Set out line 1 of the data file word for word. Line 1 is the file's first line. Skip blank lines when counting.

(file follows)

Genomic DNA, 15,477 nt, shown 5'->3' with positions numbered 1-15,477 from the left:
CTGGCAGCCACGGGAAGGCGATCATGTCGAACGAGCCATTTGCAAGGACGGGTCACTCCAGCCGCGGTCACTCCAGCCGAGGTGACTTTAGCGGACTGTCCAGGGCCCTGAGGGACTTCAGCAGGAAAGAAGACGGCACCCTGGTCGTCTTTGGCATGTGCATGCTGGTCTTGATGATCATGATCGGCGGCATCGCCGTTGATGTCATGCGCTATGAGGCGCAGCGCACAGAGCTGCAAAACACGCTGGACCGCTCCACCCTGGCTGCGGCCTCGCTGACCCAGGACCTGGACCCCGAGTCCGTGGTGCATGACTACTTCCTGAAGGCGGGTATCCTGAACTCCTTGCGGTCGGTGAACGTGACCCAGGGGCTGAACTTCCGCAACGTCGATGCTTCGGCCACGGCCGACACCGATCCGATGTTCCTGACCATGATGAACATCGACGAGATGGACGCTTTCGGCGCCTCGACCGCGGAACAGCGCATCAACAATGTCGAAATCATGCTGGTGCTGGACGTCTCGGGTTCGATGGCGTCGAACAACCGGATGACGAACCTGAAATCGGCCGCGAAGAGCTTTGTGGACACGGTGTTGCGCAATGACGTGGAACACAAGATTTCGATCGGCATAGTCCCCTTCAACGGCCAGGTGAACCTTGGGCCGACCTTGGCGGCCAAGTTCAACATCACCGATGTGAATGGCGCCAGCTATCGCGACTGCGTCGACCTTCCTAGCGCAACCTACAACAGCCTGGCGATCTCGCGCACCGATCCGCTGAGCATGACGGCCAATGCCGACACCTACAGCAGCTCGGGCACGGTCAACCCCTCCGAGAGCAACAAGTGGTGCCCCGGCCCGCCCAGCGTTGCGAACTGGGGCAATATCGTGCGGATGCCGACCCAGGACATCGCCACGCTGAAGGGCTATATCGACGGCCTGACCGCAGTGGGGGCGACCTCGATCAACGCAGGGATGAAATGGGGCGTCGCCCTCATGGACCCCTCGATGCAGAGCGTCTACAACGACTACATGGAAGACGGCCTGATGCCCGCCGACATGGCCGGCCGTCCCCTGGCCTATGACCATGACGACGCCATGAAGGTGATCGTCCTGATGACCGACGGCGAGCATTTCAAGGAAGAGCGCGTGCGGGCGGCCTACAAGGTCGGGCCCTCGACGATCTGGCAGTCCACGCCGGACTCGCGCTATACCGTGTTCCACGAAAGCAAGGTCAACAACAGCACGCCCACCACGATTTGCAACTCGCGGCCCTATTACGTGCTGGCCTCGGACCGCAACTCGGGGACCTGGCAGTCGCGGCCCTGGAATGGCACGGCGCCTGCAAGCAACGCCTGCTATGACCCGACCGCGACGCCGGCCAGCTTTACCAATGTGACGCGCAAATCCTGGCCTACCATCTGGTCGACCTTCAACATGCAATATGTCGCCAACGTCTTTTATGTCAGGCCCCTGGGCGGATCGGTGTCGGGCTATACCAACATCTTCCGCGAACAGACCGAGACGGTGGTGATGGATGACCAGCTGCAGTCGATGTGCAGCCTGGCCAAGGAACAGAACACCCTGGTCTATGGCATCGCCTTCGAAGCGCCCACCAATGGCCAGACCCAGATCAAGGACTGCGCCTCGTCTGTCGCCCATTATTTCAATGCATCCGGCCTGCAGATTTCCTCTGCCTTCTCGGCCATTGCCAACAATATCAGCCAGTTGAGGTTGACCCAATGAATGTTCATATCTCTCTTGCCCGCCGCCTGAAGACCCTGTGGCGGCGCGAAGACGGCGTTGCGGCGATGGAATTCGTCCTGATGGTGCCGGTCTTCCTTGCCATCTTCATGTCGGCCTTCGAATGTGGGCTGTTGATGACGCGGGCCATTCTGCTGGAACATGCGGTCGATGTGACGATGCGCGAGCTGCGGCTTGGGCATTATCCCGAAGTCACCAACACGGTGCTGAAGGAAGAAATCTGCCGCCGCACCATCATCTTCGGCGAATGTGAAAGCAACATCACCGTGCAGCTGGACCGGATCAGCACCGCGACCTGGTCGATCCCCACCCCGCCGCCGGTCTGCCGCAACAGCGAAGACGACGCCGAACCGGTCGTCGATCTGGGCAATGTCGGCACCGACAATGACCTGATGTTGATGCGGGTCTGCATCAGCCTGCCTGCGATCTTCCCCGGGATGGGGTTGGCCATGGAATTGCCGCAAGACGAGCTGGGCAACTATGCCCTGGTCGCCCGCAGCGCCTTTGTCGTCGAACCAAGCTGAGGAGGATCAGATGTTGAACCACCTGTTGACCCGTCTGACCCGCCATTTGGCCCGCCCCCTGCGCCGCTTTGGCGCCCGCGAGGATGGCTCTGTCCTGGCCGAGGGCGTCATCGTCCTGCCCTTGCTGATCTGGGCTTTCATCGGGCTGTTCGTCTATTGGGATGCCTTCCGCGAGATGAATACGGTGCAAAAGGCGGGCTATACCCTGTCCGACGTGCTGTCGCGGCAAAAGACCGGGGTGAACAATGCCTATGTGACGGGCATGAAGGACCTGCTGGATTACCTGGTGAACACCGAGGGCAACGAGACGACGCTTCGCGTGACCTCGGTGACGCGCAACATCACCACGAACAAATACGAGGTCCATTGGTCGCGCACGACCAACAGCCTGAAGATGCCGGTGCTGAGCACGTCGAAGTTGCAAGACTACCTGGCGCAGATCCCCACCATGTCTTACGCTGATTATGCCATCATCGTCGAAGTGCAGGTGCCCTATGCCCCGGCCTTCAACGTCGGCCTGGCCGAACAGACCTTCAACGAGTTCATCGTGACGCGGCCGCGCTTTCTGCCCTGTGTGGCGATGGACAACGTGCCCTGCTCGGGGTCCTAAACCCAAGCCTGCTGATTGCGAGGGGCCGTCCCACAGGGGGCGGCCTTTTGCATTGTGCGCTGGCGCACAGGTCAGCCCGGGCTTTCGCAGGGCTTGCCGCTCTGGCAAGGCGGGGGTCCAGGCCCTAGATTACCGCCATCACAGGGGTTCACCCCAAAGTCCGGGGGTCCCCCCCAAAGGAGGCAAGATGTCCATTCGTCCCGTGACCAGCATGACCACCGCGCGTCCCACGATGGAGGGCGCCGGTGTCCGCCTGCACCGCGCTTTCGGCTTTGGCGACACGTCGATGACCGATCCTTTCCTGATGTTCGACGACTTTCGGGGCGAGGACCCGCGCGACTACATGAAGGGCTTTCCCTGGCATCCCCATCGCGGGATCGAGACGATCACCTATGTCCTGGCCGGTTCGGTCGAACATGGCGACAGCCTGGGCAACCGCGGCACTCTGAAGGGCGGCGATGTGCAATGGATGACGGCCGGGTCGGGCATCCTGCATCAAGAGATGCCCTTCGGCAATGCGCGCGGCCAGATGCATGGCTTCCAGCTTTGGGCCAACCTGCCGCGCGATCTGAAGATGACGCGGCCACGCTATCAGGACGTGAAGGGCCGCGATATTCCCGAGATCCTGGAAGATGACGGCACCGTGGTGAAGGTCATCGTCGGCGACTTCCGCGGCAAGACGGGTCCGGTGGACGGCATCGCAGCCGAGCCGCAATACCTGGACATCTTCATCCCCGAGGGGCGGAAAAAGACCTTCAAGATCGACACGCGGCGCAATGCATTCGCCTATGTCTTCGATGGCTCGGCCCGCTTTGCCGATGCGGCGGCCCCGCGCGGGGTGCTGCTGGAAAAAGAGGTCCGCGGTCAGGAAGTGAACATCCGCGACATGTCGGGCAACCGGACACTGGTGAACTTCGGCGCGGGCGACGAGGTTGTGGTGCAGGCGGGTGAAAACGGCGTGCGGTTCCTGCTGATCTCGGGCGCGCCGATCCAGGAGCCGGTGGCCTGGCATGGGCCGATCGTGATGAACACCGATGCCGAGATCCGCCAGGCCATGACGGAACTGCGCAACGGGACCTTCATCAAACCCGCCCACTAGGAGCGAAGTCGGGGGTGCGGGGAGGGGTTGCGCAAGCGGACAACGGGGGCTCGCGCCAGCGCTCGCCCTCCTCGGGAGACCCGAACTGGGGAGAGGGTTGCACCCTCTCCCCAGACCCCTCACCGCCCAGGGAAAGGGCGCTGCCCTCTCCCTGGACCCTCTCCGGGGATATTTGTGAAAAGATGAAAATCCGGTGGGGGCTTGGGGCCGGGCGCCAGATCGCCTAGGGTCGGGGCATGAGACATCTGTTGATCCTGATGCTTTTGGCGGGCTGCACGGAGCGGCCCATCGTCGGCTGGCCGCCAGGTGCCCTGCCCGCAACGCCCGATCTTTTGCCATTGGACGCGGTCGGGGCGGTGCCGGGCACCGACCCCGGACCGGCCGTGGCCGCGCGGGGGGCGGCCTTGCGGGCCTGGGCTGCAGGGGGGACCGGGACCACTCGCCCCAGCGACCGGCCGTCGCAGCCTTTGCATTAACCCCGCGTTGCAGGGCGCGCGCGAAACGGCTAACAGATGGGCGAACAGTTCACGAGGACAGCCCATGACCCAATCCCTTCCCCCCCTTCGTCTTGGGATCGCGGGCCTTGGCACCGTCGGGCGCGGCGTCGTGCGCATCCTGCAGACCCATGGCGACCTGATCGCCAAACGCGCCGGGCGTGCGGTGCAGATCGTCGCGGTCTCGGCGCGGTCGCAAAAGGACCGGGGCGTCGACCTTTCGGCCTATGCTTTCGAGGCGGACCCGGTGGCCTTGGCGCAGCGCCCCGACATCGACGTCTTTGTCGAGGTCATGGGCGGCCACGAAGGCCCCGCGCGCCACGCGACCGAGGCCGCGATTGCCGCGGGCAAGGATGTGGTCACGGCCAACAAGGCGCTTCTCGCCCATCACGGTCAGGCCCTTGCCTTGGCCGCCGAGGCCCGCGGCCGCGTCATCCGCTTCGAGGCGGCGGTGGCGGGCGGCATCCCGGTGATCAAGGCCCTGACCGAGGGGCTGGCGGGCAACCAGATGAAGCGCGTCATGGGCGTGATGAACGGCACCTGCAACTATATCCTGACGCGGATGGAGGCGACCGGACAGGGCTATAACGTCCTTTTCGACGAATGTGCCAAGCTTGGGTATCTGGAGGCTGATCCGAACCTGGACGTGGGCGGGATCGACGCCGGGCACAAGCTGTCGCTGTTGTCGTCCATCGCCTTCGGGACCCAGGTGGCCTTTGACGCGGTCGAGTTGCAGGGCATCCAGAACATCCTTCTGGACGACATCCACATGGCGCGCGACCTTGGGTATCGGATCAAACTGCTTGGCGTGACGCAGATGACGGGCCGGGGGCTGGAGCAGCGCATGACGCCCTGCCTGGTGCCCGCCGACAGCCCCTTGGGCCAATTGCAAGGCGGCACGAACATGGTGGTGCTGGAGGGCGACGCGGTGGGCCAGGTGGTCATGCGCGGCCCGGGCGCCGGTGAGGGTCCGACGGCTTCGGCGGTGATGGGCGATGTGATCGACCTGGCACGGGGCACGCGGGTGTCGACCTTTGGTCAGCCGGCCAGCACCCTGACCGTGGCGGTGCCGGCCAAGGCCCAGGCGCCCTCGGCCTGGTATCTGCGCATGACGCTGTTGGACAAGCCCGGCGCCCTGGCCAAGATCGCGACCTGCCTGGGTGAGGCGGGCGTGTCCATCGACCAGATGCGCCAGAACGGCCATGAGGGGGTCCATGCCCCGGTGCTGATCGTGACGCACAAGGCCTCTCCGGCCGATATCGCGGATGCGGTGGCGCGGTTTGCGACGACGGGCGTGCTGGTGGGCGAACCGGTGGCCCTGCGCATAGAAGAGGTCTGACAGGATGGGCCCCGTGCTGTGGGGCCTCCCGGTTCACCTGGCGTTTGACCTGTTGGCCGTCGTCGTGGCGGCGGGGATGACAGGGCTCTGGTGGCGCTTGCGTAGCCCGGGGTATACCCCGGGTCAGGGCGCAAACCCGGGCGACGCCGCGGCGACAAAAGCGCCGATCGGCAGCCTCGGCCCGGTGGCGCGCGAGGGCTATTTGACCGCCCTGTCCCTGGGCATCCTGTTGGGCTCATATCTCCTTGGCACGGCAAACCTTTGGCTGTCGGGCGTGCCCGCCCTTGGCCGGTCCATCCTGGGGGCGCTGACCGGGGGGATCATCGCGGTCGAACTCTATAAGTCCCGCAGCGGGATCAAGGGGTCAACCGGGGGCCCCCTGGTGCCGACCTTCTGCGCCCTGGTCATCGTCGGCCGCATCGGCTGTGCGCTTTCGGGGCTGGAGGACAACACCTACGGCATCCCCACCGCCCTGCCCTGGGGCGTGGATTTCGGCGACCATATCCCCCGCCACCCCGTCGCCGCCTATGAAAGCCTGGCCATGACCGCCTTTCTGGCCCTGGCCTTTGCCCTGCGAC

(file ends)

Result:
Genomic DNA, 15,477 nt, shown 5'->3' with positions numbered 1-15,477 from the left: